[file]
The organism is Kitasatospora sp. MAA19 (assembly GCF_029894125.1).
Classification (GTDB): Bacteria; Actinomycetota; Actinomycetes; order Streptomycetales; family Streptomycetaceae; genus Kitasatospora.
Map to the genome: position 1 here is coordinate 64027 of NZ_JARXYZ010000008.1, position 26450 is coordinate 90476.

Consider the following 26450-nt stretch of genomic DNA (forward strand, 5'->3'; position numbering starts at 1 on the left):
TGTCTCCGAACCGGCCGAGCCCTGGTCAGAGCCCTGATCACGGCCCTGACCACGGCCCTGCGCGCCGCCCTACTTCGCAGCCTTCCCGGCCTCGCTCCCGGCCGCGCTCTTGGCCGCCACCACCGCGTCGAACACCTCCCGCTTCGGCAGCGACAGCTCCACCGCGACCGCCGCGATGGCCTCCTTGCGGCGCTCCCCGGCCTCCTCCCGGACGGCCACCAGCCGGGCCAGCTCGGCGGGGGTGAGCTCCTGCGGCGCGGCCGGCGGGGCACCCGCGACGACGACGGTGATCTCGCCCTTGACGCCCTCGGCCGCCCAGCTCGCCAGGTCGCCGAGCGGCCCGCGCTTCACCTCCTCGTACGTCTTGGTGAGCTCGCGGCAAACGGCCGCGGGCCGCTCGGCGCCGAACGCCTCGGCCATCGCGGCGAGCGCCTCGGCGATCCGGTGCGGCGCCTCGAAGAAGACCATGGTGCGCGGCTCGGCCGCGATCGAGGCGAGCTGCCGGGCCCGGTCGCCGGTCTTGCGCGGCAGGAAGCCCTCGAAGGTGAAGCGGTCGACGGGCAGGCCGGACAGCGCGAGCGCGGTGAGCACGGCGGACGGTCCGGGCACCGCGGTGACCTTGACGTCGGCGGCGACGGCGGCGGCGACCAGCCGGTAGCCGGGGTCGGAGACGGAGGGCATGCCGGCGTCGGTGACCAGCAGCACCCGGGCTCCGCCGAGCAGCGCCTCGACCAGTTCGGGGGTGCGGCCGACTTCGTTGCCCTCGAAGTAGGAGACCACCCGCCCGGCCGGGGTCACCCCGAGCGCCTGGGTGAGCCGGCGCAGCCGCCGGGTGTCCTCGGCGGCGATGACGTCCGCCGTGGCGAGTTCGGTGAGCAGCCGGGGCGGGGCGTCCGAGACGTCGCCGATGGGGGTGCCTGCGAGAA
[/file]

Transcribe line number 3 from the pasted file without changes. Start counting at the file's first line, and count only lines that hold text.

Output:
Map to the genome: position 1 here is coordinate 64027 of NZ_JARXYZ010000008.1, position 26450 is coordinate 90476.